Our site uses cookies

I agree Our site saves small pieces of text information, called “cookies” on your device. Find out more in our cookie policy. You can disable the usage of cookies by changing the settings of your browser. By continuing to browse the site you are agreeing to our use of cookies.

Mortgages explained: what interest rate options are available to you?

There are many different types of mortgage products available in the market place which calculates interest in different ways.  

Interest rate options commonly found across different UK lenders

Remember: not all lenders offer products which fall into each of these categories, therefore make sure you check your chosen lender's full product listing for further information.

Variable rate 

A variable rate mortgage has an interest rate that can fluctuate. If the mortgage interest rate falls, your monthly mortgage repayment reduces but if the mortgage interest rate goes up, so does your monthly repayment. All lenders have a standard variable rate (SVR) on which they base their variable mortgage products. We will decide when to increase or decrease this standard rate.

Discounted rate

With a discounted rate mortgage, the lender’s SVR is discounted for a specified period of time, usually 3 or 5 years. The discounted rate could be a set amount for a specific term or be ‘stepped’, for example, a 2% discount in year one and a 1% discount in year two. The interest rate will vary when our SVR moves up or down but the amount of discount will remain the same.

Fixed rate

A fixed rate mortgage has an interest rate which stays the same for a set period of time, usually 3 or 5 years. During the fixed rate period your monthly repayments stay the same. At the end of the fixed rate period the interest rate will change, usually to our SVR.

Tracker

Tracker rates are another form of variable interest rate, usually linked to the Bank of England’s base rate or another externally set rate. The interest rate is usually a specified percentage above or below the external rate for a specified period of time.

Capped rate

With a capped rate mortgage, the interest rate is variable and has an upper fixed limit for a specified period, known as a ‘cap’. If the variable rate exceeds the capped rate, you benefit by paying the capped rate. If the variable rate falls below the capped rate, you pay the variable rate. Some capped rate mortgages have a floor. This means that the lender sets an interest rate which the mortgage cannot fall below.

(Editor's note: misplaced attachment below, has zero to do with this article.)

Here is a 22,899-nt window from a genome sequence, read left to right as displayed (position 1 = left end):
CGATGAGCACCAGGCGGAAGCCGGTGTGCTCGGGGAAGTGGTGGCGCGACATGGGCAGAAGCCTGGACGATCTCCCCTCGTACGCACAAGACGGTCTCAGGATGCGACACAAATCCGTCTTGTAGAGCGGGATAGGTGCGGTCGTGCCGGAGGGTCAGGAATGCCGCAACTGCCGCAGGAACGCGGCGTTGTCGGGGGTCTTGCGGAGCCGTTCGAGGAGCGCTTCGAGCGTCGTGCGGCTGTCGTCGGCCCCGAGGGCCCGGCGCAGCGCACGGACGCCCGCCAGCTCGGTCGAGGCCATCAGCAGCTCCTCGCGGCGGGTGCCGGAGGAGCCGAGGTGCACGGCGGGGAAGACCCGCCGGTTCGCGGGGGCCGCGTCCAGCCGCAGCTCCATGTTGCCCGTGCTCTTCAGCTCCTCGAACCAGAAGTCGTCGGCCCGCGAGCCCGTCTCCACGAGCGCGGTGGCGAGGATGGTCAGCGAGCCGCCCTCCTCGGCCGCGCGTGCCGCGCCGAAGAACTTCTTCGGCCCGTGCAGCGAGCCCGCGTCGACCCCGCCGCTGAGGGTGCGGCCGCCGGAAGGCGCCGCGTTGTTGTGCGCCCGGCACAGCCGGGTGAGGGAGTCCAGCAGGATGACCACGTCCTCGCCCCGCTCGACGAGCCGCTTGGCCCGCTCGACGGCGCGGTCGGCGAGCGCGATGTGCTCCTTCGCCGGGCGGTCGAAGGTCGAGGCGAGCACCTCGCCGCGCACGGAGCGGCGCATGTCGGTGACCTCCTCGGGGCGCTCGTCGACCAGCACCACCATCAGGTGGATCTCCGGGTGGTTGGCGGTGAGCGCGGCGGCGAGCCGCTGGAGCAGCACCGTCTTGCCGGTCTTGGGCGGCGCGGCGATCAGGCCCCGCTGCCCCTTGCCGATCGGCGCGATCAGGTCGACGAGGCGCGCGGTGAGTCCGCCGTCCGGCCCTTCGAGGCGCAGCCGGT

Flexible

Some mortgage lenders today offer a more flexible approach to mortgage borrowing, for example, by allowing mortgage overpayments, offering daily interest charging or even allowing payment holidays where the borrower has built up enough surplus credit that would allow a payment holiday to take place.

To find out more information about the mortgage process, you can download our booklet ‘Mortgages Explained'. 

Alternatively, visit our mortgage page for a full listing of our mortgage products. 

If you'd like to talk to us about a mortgage, pop into your local branch or contact us contact us to arrange an appointment with one of our qualified mortgage advisers.

YOUR MORTGAGE IS SECURED ON YOUR HOME. THINK CAREFULLY BEFORE SECURING OTHER DEBTS AGAINST YOUR HOME. YOUR HOME MAY BE REPOSSESSED IF YOU DO NOT KEEP UP REPAYMENTS ON YOUR MORTGAGE.

Contact
Sian Dennis Senior Marketing and Communications Assistant

Sian is responsible for the running of the Society's Press Office and PR strategy as well as the creation of external marketing collateral, digital copywriting, brand awareness and internal communications.

Related articles
Register or amend your preferences for your choice of email alerts

Keep up to date with our latest news, product and event details

You can check the Financial Services register on the FCA's website.

Contact

How can we help you?

01635 555777

Call me back